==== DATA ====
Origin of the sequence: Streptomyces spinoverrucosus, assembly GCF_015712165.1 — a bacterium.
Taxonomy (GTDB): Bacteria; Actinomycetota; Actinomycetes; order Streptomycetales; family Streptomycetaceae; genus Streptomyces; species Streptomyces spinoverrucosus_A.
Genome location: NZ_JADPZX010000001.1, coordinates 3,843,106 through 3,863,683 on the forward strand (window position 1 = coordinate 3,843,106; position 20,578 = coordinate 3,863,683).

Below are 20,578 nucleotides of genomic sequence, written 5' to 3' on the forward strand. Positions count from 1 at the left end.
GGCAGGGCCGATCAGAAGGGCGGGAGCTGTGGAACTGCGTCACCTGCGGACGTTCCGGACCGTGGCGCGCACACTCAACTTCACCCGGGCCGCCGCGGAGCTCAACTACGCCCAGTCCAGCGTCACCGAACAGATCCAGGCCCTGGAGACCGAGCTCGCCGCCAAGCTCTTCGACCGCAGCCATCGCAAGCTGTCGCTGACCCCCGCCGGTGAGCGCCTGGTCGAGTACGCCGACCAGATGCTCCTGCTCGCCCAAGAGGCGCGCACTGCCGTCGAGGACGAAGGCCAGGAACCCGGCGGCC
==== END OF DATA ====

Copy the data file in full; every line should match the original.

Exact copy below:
Origin of the sequence: Streptomyces spinoverrucosus, assembly GCF_015712165.1 — a bacterium.
Taxonomy (GTDB): Bacteria; Actinomycetota; Actinomycetes; order Streptomycetales; family Streptomycetaceae; genus Streptomyces; species Streptomyces spinoverrucosus_A.
Genome location: NZ_JADPZX010000001.1, coordinates 3,843,106 through 3,863,683 on the forward strand (window position 1 = coordinate 3,843,106; position 20,578 = coordinate 3,863,683).

Below are 20,578 nucleotides of genomic sequence, written 5' to 3' on the forward strand. Positions count from 1 at the left end.
GGCAGGGCCGATCAGAAGGGCGGGAGCTGTGGAACTGCGTCACCTGCGGACGTTCCGGACCGTGGCGCGCACACTCAACTTCACCCGGGCCGCCGCGGAGCTCAACTACGCCCAGTCCAGCGTCACCGAACAGATCCAGGCCCTGGAGACCGAGCTCGCCGCCAAGCTCTTCGACCGCAGCCATCGCAAGCTGTCGCTGACCCCCGCCGGTGAGCGCCTGGTCGAGTACGCCGACCAGATGCTCCTGCTCGCCCAAGAGGCGCGCACTGCCGTCGAGGACGAAGGCCAGGAACCCGGCGGCC